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Update for Housing Assist

Last week’s focus for Housing Assist was focused on developing the high level vision for the project. You can read more about that work  in this blog post. This week, I shifted gears and worked on mapping out what to prioritize in the last few weeks and also started on the biggest task remaining – creating all the screens for the first stage for of the online application, the initial intake.

Updates

What’s left

Given the full system for housing assist could consist of more than 1,000 wireframes, one question I wrestled with this past week was how many of them to develop with only three weeks left and one person to do the work.

My goal is to both illustrate the application concept in the big picture and also test the online application’s design paradigms through in-depth usability testing. To that end, I plan to illustrate the process broadly by creating wireframes from select points throughout the application. Those vignettes will include illustrations of wireframes from the Initial Intake, Detailed Intake, Document Collection and Certification stages.

Housing Assist Screens to Create
A broad selection of screens will illustrate the overall Housing Assist process concept, and the full variety of screens for just the first stage will allow for effective usability testing of design paradigms

To validate and revise the design concepts such as wireframe layout, information architecture, interactions, language choice, and conversational paradigms, I will create every wireframe necessary for the Initial Intake stage of the application. I will use those wireframes to complete usability testing over the next three weeks.

Initial Intake

To create the Initial Intake wireframes, I first chose to map it out in-depth. Fortunately, I had done a good deal of the work when analyzing the housing repair program applications.

Analysis of all housing repair applications
An analysis of all housing repair applications helped identify overlaps and distinctions between them.

One of the key design principles guiding the Initial Intake development is to require as little information input as necessary from the applicant in order to encourage completion of the form. If the applicant doesn’t know information off-hand while completing the form, it becomes more likely that he or she will need to stop and will not continue or complete the form. In order to determine which questions influenced the likelihood of a person’s eligibility the most,  I reviewed my application data with John Lyons, a Housing Repair Program Manager at Meals on Wheels. I then developed an Initial Intake with only a fraction of the required questions of the original forms.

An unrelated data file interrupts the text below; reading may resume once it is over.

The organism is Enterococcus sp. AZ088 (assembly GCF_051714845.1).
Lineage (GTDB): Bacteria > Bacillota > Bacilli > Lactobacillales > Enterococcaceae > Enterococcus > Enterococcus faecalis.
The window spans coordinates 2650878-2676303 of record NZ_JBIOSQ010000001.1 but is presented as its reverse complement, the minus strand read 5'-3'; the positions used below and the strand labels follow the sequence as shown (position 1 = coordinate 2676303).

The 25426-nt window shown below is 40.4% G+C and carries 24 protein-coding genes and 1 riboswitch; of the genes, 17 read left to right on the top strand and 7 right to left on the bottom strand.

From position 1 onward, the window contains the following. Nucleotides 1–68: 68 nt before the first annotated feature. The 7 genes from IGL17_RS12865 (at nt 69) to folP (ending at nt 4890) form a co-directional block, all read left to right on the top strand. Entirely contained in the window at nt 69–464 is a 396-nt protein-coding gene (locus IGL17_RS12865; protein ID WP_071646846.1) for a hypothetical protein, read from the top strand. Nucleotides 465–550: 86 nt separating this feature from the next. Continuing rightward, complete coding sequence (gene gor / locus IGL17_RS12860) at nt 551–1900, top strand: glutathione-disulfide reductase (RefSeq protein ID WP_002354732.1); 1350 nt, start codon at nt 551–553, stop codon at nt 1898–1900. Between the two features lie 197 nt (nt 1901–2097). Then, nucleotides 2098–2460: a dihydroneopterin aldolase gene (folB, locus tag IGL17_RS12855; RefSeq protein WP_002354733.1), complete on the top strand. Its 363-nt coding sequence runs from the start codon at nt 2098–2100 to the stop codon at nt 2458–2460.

Initial Intake Spreadsheet
I used a spreadsheet to track how each initial intake question mapped to different program eligibility requirements.

To cut down the number of questions further, I designed workflows that will automatically pull information from existing data sets such as the Travis County Assessor’s District and from the Austin Housing Repair Coalition’s list of previously served clients. I have been assured that both of these data sets are existing and would be simple enough to keep updated.

You can see examples of the workflow diagram below. Data in red boxes are required of the applicant.

Full Initial Intake
The full initial intake logical workflow.

 

Household member information
A sample of questions from the full intake logical workflow. For each household member in addition to the applicant, key information is necessary to collect

Next Steps

Now that the list of questions and their logical flow is complete, we will be able to begin creating all the wireframes to represent them in the application. After that’s set, I will begin usability testing early next week with individuals through Meals on Wheels programs.

Stay tuned for test results and wireframe updates next week!